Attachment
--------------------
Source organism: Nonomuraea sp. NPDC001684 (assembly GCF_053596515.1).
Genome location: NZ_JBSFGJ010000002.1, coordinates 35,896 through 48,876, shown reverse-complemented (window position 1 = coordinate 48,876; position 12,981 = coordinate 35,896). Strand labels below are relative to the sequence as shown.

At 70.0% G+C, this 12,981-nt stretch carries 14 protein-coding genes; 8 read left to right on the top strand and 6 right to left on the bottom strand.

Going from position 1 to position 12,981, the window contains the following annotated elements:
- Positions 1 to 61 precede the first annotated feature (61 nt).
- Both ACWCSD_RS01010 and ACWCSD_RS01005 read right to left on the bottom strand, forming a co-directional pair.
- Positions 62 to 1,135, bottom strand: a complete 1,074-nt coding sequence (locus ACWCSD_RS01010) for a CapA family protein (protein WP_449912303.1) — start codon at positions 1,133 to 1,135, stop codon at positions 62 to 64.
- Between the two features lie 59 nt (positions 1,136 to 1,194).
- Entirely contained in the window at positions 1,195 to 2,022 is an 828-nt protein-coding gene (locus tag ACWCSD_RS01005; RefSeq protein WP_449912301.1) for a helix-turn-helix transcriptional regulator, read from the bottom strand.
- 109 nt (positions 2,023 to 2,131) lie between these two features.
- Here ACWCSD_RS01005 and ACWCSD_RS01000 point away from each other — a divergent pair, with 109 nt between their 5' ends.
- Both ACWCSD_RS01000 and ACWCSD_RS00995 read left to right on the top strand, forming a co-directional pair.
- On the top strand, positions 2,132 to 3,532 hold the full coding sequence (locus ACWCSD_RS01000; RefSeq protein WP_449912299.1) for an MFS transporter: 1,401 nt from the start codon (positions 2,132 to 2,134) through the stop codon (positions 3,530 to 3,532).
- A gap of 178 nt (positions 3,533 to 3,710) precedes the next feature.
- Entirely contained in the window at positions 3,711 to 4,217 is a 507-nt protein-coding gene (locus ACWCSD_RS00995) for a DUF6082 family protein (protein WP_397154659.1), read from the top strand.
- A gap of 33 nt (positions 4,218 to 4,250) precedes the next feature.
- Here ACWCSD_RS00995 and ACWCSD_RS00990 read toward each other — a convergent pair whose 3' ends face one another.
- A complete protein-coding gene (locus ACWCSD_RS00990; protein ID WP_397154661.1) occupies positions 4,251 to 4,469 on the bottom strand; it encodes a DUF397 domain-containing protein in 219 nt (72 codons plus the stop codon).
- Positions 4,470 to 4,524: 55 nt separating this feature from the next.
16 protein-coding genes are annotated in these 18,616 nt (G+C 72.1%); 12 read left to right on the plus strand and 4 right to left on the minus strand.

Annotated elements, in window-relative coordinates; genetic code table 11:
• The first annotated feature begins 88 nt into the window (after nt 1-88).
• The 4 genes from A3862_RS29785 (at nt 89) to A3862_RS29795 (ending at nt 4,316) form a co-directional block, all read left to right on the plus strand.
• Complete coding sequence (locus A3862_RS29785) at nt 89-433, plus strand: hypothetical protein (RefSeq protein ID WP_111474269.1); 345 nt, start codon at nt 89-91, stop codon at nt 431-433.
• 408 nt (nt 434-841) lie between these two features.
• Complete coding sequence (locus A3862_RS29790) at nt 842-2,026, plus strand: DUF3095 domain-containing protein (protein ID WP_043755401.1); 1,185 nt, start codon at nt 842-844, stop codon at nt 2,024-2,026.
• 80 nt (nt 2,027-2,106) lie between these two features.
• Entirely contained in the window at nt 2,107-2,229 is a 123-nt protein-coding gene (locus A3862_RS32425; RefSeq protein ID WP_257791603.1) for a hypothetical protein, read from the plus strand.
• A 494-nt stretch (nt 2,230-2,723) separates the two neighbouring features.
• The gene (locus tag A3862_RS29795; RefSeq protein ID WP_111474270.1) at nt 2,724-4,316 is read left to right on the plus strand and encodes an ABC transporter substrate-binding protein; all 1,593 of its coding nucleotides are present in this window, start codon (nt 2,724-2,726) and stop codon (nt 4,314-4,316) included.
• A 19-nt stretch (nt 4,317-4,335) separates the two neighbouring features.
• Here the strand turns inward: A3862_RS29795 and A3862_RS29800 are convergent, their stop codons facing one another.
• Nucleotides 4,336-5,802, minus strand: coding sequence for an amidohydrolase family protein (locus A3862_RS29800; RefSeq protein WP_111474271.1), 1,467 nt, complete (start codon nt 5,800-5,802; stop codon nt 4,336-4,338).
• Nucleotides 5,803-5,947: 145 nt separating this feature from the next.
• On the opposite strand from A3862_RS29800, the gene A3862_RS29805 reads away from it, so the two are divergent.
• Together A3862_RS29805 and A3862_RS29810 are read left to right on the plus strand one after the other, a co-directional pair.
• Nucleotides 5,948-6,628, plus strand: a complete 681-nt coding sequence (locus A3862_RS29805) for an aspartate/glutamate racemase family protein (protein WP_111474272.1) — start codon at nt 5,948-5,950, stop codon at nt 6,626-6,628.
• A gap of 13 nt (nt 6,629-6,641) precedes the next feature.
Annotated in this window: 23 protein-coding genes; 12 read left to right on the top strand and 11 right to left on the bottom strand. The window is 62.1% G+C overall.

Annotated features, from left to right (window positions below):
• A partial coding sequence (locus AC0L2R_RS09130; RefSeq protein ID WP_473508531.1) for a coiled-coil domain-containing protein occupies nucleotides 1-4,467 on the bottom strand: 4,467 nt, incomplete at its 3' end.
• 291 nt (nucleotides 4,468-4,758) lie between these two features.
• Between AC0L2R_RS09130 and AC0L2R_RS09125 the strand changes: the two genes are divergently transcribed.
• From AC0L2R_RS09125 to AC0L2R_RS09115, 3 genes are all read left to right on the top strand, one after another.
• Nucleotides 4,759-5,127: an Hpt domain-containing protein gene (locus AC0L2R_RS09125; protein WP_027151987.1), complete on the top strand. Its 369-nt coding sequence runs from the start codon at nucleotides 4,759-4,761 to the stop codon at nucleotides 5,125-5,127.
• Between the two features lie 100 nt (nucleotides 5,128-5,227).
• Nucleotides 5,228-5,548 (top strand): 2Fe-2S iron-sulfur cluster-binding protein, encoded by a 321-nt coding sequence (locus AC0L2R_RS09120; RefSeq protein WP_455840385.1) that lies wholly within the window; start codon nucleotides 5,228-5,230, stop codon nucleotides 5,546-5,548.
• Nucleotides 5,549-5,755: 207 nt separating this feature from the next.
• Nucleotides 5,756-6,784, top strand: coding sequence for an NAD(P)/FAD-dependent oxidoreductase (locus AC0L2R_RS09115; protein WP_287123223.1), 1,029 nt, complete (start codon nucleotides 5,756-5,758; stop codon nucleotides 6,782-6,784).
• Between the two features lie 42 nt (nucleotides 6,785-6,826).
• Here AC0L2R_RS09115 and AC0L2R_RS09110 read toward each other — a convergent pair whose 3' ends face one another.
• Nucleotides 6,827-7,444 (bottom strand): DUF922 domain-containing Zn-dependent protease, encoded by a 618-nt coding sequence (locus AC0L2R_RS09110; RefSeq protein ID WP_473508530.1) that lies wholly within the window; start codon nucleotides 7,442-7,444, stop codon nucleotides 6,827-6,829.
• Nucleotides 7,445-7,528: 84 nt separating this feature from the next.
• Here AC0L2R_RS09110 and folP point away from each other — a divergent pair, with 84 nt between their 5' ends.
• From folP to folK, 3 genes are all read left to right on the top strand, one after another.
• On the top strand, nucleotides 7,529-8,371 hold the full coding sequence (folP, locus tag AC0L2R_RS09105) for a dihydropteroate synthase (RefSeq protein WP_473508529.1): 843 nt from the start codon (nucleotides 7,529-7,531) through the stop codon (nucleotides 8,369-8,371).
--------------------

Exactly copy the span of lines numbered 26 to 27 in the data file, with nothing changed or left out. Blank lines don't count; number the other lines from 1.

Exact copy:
• Complete coding sequence (locus A3862_RS29790) at nt 842-2,026, plus strand: DUF3095 domain-containing protein (protein ID WP_043755401.1); 1,185 nt, start codon at nt 842-844, stop codon at nt 2,024-2,026.
• 80 nt (nt 2,027-2,106) lie between these two features.